NEW YORK (
) -- Popular searches on the Internet Wednesday include
, which filed patent lawsuits against
The suits allege Apple and HTC violated Kodak patents pertaining to photo transmission from devices. Kodak also sued HTC for violating its patent regarding image previewing on digital cameras.
The company already filed a similar suit against Apple and
Research In Motion
. Kodak CEO Antonio Perez has said the Apple and RIM suit could generate $1 billion in new revenue. The company hasn't revealed how much it believes the suits against Apple and HTC could be worth. Kodak is seeking to sell or license mor than 1,100 patents.
In November, Kodak said selling patents and debt will help determine the company's ability to continue operating over the next year. The company lost 88% of its stock market value in 2011, as digital photography continues to take over photographic film.
is another popular search as NASA will boost its $6.4 billion Orion spacecraft contract with the company by an additional $375 million.
The added funds will help Lockheed conduct an early orbital flight test of Orion in 2014. The flight test will send Orion on its own for two elliptical orbits of Earth. It will return to the atmosphere at 84% of the speed of a typical capsule on its way back from the moon.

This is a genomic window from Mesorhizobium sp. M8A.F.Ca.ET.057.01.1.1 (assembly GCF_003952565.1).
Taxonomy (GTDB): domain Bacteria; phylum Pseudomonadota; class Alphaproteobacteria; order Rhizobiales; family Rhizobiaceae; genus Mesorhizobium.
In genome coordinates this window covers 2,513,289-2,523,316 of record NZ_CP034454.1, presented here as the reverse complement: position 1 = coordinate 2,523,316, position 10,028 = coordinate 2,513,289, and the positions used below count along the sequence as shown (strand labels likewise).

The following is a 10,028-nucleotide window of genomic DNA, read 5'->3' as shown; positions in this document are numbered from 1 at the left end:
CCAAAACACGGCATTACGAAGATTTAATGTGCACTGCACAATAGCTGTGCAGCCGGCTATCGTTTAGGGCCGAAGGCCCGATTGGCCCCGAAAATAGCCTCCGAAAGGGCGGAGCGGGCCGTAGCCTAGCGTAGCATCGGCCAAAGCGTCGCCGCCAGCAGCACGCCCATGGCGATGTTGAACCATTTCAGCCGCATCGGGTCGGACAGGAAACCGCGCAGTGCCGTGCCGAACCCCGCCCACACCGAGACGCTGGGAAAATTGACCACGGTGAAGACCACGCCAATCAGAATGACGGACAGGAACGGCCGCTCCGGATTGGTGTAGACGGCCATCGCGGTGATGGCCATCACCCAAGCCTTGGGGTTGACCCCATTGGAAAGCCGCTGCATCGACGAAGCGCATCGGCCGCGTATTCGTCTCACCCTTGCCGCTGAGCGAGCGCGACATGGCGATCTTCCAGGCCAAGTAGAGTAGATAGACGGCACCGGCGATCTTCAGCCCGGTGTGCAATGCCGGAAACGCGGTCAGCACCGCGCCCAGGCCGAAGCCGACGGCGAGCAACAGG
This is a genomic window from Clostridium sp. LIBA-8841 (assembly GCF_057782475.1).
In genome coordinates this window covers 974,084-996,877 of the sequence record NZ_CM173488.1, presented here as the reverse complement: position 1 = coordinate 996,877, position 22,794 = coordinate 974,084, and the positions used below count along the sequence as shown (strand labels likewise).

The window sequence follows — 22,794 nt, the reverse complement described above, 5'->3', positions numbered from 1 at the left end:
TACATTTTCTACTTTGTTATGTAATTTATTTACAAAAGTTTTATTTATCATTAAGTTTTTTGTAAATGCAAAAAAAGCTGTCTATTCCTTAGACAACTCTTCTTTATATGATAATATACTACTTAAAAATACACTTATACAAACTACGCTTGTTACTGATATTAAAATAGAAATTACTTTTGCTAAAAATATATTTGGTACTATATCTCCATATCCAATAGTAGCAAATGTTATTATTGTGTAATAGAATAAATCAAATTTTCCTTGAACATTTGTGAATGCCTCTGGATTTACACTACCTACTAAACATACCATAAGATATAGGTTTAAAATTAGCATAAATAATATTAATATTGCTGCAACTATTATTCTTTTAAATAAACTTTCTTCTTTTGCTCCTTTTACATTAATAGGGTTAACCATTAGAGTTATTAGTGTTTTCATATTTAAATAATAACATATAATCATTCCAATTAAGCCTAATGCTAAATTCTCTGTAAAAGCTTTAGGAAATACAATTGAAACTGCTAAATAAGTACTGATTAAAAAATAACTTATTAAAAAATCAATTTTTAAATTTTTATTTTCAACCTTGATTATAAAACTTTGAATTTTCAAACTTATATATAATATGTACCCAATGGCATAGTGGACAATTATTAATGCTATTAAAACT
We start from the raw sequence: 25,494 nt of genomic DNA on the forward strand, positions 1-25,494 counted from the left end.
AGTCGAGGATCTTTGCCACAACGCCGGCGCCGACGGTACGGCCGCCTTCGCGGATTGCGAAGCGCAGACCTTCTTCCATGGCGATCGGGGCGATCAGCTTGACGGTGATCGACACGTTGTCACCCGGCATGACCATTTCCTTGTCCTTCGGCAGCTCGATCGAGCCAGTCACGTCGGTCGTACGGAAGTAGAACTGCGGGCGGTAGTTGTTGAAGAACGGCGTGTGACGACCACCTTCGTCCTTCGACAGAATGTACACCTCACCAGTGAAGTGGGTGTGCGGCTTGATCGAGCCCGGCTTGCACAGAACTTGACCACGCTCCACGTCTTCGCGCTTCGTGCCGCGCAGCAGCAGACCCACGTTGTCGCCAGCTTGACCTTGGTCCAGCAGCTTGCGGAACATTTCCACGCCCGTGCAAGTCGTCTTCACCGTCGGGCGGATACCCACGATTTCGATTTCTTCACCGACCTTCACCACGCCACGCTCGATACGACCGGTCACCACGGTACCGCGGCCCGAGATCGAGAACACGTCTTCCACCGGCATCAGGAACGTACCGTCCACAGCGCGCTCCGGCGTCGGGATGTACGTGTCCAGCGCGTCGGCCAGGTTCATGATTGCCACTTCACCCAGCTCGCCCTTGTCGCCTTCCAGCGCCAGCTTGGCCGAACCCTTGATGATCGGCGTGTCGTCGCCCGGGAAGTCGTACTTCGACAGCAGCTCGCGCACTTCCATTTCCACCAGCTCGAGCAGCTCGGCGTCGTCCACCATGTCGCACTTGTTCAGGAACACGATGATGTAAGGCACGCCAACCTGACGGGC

Orion, a capsule that is being developed to fly astronauts to places outside the Earth's orbit, will carry American astronauts as well as those from partner nations. Orion is being designed to visit places like the moon, asteroids or Mars.
Lockheed was chosen for the contract as it was reportedly the only candidate able to complete the flight test by early 2014.
were also said to be interested in being considered for the test.
is a hot topic as its CEO is set to step down.
Michael J. Williams announced that he will continue as both CEO and as a director until his replacement is hired. He didn't give a reason for his departure, other than saying that the "time is right." Williams was appointed to lead the government-controlled company in 2009.
The federal government rescues Fannie Mae and
in September 2008 amid the financial crisis. It has remained under conservatorship since then, as both companies rely on the government's help for mortgages they own or guarantee.
In October, Freddie Mac CEO Ed Haldeman also expressed intentions to step down from his position as some point this year.
The chatter on Main Street (a.k.a. Google, Yahoo! and other search sites) is always of interest to investors on Wall Street. Thus, each day, TheStreet compiles the stories that are trending on the Web, and highlights the news that could make stocks move.
-- Written by Brittany Umar
Brittany joined TheStreet.com TV in November 2006 after completing a degree in Journalism and Media Studies at Rutgers College. Previously, Brittany interned at the local ABC affiliate in New York City WABC-TV 7 where she helped research and produce On Your Side, a popular consumer advocacy segment.